December 01, 2009

Cogent analysis

People who read me -thanks to both of you- know that I'm more than a little skeptical about the idea that the Earth is burning up and that people are the primary culprits. Not due to the slavish devotion that the idea is shown by its most ardent worshippers (although those people do turn me off quite a bit), but rather due to the complete lack of science on display: the circle jerk of authorities cited as proof of consensus; the hiding of all data and code so as to prevent actual critiquing of the hypothesis; and the obvious attempt on the part of some to enrich themselves by hyping the "crisis" (Al Gore, you asshole, I'm looking at you).

Let's be clear: science is simple. Observe. Hypothesize. Test. Revise hypothesis and retest as necessary. Make data and methods known to see if your results are reproducible. If so, great: you've got a pretty solid theory. If not, well, time to move on. For the record, the AGW's biggest proponents fail on almost all those points. Thus, it isn't science. Also, the attempt to pass if off as science is a different word altogether: fraud

In any event, I'll give Dafydd ab Hugh, posting at the Green Room, the floor for a few. Excerpt:

One week in high school, my all-time second-favorite social studies teacher, Lyle Thornton Wolf, presented us with a fascinating unit:

On Monday, he passed out forty-eight distinct high-school and college level American history textbooks (there being 48 students in the class). Each of us got a different textbook, though some were merely later versions of an earlier text that somebody else had. Each of us took his book home with instructions to read and “brief” (like a lawyer would) the factual events — not interpretations or speculations — recounted in his book about the Boston Massacre.

Then on Wednesday, Mr. Wolf began going through the incident, student by student, making a “comparison table” on the blackboard using every important fact from each book… e.g., the number of colonists killed by the redcoats, the number wounded, how many lobster-backs and Yankee doodles were present, what provocation (if any) did the colonists give to the soldiers, how long the shooting lasted, who was the first shot, and so forth.

As a court trial followed the shootings, and that trial took eyewitness and forensic evidence (future President John Adams defended the soldiers), one would expect nearly all the facts to be reported the same way in every textbook. Not so; there was significant variation in the details taught to students about that infamous eruption of anti-democratic violence.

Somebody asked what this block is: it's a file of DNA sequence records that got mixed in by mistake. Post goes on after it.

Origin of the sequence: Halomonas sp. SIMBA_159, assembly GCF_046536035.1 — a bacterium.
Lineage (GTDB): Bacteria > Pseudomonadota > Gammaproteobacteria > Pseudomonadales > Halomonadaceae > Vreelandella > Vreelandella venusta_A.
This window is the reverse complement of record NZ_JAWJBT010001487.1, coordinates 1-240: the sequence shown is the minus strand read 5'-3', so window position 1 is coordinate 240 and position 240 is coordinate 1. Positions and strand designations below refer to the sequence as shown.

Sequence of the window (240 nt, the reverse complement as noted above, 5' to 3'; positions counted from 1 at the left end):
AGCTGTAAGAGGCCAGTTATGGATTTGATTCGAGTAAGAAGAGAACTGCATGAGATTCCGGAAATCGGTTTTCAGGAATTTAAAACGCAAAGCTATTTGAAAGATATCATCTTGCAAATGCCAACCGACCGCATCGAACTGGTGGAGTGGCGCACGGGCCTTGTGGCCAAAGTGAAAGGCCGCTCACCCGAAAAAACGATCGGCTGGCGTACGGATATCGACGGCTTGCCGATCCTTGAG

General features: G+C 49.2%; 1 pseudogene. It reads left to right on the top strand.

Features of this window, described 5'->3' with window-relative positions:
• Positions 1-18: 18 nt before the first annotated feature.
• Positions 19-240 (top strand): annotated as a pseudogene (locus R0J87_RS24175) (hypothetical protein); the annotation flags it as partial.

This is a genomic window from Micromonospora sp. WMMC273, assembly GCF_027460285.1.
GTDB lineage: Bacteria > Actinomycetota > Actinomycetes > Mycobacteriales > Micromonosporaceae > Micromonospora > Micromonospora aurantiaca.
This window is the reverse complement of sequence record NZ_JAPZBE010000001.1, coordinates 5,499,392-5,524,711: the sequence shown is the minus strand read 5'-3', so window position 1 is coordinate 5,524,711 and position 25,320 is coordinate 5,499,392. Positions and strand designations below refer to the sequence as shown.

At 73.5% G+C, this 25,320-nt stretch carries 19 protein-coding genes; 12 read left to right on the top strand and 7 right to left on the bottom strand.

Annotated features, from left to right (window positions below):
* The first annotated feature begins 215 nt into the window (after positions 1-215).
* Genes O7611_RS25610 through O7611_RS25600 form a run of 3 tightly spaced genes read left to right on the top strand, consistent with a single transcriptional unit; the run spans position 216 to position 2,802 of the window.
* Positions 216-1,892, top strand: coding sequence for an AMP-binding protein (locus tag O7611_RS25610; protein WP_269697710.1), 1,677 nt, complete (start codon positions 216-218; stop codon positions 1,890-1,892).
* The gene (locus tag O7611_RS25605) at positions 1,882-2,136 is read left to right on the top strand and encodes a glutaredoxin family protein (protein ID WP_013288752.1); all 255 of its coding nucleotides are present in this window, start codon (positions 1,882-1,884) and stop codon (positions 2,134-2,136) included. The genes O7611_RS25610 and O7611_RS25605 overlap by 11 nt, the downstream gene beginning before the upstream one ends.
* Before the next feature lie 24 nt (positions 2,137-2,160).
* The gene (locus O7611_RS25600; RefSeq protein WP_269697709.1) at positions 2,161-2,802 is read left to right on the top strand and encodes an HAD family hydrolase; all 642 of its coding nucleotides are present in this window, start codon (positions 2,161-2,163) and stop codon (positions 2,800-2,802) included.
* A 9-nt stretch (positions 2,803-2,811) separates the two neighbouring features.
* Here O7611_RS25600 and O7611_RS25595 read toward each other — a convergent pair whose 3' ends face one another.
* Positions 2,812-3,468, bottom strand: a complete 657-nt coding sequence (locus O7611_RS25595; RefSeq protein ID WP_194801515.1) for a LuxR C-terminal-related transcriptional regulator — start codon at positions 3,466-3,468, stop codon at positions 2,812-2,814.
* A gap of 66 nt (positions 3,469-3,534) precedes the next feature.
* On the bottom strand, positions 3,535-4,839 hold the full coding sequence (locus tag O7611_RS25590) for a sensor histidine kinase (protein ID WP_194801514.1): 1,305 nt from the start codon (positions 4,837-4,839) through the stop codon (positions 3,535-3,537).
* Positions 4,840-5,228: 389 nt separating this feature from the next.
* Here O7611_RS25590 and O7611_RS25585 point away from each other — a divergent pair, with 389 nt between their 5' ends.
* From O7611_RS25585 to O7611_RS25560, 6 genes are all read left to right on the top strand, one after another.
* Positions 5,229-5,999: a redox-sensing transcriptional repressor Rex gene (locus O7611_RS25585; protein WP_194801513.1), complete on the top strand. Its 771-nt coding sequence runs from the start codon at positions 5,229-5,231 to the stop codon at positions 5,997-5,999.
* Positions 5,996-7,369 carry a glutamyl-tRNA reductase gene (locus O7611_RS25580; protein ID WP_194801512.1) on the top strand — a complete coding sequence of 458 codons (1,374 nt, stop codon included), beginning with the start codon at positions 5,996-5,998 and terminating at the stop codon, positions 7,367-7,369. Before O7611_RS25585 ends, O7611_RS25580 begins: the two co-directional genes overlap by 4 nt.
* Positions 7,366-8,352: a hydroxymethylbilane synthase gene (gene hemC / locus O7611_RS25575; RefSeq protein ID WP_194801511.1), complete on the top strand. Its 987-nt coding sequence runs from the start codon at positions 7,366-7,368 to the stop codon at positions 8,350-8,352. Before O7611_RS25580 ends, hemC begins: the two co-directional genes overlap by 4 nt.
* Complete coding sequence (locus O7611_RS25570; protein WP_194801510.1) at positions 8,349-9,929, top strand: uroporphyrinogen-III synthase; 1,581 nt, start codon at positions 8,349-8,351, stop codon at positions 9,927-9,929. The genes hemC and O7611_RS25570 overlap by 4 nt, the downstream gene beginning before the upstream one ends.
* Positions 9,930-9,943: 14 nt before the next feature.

But Mr. Wolf didn’t stop there, and this was his genius; he was more interested in teaching us good researching skills than specific numbers of people killed in the Boston Massacre. Thus he also made each of us read the footnotes, endnotes, and any other errata indicating the source of the supposed facts reported in his assigned book; he then put up a posterboard list of all the textbook titles arranged like a matrix.

As we reported the sources for each book, Mr. Wolf drew an arrow from the source to the book that cited it. After about ten books, we quickly realized that not a single one of the 48 textbooks cited any primary document or original source material; each cited only other high-school or college textbooks. In fact, only a couple of them cited texts not already in our hands (both times older editions of books we did have).

Worse, the entire set of citations was a snarl of textbook “daisy chains”: Textbook A (let’s say it was the 1962 edition) would have an arrow pointing to B (1964); B pointed to C (1965), which pointed to D (1968)… but D then pointed to a later version of textbook A, say the 1970 edition.

In other words, there was no “ultimate source”: The books just referenced and reinforced each other.

Thus it was hardly a surprise that, variations aside, all the books agreed on the core issues: The colonists were disorderly but didn’t provoke the shooting; no colonist used a firearm; the British were almost entirely to blame; and they only got off because of the eloquence of Adams. The issue was closed; no need to rethink any basic premise. After all, if that interpretation of the data wasn’t perfectly true, what are the odds that all those textbooks would just happen to agree with each other?

This perfectly illustrates how the AGW circle of life jerk begins.

Do I really need to say it?

Posted by Physics Geek at December 1, 2009 11:38 AM | TrackBack StumbleUpon Toolbar Stumble It!
Comments

Very well said!

Imagine my frustration, as a meteorologist, trying to explain to anyone who will listen that 1) climate cycles exist but 2) we have nothing to do with them. I've also pointed out that any warming bias in our temperature readings over the last century can easily be explained by the heat island effect (i.e. that temps are measured using instruments that are usually located in the middle of airports, surrounded by acres of concrete that acts as a heat sink.

I've washed my hands of the whole thing. However, I would like to see Algore prosecuted for fraud; perhaps he could be Bernie Madoff's cellmate.

Posted by: D.W. at December 1, 2009 12:55 PM